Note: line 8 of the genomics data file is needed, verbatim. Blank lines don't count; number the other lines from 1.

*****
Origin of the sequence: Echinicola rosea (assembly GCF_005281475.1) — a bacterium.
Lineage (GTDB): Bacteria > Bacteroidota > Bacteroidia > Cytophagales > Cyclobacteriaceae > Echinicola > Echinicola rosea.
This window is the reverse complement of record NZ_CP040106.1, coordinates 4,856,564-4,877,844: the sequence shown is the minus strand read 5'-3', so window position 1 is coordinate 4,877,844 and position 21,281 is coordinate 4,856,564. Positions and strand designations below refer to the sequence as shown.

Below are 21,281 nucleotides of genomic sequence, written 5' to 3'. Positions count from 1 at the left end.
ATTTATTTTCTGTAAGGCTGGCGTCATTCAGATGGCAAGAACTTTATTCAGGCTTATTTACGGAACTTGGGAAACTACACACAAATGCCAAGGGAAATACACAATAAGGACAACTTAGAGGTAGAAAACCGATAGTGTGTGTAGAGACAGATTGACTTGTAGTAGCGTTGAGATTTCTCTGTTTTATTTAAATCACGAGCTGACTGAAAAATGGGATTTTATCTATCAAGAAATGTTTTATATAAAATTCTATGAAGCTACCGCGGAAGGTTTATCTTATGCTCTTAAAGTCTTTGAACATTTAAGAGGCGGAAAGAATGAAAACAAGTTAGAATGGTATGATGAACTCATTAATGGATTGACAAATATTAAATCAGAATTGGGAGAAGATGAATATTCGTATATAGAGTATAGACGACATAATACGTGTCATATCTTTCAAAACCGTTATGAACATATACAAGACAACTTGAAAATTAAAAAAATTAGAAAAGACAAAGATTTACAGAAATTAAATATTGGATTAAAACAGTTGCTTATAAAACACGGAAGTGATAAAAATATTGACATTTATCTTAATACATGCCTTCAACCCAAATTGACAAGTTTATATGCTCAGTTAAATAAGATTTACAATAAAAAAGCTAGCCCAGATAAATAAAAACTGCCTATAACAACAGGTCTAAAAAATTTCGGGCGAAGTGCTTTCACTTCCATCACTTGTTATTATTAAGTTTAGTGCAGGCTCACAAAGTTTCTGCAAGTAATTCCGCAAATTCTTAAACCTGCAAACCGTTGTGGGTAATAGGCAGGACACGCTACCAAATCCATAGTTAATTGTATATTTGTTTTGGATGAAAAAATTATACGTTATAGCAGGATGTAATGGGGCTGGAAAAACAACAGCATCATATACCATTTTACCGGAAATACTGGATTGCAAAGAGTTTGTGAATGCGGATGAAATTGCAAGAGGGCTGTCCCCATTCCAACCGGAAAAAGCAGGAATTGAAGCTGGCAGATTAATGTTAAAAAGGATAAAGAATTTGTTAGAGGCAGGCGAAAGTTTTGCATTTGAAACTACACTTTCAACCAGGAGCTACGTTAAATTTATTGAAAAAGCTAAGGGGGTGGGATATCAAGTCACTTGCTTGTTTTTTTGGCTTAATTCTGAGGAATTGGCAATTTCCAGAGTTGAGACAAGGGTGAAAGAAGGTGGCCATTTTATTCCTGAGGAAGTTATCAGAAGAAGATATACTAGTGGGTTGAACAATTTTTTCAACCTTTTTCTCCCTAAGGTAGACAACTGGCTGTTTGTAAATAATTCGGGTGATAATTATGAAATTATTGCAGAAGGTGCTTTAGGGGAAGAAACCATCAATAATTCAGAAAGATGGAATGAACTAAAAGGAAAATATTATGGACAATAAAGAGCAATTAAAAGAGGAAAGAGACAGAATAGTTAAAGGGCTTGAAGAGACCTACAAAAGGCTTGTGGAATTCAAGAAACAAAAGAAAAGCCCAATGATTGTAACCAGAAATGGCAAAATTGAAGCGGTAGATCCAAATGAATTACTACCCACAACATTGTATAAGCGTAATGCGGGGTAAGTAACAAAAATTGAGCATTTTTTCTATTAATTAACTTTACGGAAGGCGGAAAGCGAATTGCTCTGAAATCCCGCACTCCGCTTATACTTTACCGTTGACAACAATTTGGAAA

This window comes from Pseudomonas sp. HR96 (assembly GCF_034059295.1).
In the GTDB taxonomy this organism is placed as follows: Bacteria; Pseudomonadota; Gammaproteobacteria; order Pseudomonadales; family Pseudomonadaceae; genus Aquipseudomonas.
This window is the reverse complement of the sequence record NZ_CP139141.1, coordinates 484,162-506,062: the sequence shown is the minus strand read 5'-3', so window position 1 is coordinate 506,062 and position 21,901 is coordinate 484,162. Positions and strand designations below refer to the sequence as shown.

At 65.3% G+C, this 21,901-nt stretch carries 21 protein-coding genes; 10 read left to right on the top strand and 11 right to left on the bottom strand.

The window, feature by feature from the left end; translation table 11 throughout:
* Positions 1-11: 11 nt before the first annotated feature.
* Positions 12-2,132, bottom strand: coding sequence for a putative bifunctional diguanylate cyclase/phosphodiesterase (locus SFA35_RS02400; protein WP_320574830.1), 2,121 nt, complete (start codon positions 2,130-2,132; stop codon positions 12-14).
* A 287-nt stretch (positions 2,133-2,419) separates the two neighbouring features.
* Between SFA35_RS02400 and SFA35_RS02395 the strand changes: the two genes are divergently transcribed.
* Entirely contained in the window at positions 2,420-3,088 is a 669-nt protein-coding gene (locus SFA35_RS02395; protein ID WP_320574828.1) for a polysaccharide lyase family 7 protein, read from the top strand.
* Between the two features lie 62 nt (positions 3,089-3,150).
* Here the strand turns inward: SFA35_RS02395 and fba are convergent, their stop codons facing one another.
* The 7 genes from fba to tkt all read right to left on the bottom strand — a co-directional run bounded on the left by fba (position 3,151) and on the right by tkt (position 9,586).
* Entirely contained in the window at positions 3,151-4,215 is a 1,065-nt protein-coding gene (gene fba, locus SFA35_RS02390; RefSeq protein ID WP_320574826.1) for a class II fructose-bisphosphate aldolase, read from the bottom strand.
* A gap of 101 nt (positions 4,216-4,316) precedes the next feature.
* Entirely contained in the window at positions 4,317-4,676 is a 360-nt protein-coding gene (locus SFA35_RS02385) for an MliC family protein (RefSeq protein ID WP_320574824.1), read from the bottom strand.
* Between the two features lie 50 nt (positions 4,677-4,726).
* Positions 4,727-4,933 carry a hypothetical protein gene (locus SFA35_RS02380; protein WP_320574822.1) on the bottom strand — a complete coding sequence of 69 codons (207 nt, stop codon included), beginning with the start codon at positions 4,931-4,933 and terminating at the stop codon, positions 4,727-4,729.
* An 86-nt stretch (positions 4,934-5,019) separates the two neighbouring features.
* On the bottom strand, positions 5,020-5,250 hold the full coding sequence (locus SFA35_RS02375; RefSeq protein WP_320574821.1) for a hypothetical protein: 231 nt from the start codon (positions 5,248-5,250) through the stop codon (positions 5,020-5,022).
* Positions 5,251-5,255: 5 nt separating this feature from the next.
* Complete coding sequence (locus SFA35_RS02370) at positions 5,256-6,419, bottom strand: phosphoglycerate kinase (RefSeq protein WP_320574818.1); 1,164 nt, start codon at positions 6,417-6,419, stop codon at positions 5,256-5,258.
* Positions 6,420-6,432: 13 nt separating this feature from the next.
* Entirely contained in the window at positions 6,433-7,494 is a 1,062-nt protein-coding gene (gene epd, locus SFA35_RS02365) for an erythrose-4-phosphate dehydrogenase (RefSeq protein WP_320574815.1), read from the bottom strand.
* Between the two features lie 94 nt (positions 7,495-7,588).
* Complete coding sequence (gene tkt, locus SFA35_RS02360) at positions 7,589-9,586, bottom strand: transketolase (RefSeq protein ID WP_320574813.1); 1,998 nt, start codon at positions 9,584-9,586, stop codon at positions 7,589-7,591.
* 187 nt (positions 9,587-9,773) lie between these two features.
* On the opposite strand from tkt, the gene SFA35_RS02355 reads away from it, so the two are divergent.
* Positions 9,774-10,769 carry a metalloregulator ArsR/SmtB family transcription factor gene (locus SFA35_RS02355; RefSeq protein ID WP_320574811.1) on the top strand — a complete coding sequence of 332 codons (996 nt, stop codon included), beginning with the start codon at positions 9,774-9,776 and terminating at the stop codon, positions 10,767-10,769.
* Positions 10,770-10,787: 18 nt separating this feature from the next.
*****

This window is the reverse complement of the sequence record NZ_CP139141.1, coordinates 484,162-506,062: the sequence shown is the minus strand read 5'-3', so window position 1 is coordinate 506,062 and position 21,901 is coordinate 484,162. Positions and strand designations below refer to the sequence as shown.